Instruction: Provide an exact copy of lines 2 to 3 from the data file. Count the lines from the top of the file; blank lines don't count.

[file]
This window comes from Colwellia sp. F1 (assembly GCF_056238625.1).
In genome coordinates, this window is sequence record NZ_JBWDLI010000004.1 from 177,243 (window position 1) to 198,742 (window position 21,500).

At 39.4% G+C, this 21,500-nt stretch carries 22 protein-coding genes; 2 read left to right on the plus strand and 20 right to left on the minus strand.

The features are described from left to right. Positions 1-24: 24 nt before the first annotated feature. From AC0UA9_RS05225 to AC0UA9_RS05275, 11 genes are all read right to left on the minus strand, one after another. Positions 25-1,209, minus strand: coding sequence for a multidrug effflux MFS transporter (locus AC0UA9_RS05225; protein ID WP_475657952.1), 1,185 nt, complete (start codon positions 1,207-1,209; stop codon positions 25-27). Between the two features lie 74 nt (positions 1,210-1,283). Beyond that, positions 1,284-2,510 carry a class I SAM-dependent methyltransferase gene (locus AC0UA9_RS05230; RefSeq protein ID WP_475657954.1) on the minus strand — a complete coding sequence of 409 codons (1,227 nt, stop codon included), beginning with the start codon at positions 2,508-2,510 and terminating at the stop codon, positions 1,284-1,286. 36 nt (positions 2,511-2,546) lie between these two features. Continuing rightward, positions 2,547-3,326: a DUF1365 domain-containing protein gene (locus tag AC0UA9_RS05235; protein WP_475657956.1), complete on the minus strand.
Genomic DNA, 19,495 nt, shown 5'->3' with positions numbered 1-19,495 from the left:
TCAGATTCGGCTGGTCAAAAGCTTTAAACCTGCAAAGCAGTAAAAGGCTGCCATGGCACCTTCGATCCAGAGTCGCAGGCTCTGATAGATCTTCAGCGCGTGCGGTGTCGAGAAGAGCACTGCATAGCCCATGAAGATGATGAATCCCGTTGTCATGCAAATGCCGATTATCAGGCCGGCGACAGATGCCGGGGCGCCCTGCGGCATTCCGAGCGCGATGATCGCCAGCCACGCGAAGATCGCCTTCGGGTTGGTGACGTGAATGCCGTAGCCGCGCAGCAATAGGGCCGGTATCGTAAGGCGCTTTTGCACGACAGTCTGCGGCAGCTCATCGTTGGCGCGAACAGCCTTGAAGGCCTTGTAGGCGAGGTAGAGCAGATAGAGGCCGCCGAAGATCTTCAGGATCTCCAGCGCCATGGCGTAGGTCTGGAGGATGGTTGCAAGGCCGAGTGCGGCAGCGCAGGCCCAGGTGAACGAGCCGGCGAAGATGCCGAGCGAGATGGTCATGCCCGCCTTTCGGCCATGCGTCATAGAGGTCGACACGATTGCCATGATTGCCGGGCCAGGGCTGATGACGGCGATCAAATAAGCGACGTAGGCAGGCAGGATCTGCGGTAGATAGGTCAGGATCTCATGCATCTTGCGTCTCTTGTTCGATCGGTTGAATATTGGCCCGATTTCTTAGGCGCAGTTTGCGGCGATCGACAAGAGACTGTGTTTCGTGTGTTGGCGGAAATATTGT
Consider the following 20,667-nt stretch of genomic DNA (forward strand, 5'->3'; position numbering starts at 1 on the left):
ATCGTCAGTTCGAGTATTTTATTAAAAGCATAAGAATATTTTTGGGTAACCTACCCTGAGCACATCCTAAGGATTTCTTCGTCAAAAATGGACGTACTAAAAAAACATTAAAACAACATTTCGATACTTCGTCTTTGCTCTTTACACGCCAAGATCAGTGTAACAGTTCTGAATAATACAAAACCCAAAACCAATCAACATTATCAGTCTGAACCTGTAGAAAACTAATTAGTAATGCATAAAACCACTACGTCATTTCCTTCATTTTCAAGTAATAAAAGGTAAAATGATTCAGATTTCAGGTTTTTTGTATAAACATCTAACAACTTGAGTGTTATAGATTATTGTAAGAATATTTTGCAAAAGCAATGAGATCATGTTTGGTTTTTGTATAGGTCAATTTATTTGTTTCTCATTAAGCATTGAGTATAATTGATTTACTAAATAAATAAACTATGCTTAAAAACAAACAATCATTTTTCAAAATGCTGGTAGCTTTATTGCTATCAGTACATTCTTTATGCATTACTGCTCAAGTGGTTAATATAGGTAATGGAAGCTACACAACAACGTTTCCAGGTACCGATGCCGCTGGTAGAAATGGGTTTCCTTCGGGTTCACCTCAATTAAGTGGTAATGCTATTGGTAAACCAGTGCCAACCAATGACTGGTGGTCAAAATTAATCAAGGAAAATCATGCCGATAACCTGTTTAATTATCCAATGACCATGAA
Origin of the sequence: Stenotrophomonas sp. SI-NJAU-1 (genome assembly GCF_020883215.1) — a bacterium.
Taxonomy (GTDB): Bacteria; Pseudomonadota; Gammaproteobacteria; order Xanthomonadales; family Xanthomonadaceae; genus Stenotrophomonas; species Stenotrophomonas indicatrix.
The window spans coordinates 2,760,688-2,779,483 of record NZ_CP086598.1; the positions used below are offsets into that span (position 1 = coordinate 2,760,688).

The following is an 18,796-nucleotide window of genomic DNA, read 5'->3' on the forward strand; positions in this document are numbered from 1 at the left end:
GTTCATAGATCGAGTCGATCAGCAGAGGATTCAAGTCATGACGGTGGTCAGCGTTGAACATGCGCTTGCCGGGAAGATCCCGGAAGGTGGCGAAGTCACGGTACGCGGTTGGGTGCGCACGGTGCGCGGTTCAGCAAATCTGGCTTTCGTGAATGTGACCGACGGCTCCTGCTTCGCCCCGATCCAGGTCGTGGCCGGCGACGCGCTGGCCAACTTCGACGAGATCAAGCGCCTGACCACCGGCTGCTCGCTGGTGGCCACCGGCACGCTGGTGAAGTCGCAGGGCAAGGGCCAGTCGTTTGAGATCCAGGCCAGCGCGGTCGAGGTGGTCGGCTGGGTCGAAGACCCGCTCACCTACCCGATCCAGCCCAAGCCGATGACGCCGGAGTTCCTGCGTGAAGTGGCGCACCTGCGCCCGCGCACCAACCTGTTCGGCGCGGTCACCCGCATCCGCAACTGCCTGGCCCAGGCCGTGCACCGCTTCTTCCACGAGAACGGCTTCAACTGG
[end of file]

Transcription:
In genome coordinates, this window is sequence record NZ_JBWDLI010000004.1 from 177,243 (window position 1) to 198,742 (window position 21,500).

At 39.4% G+C, this 21,500-nt stretch carries 22 protein-coding genes; 2 read left to right on the plus strand and 20 right to left on the minus strand.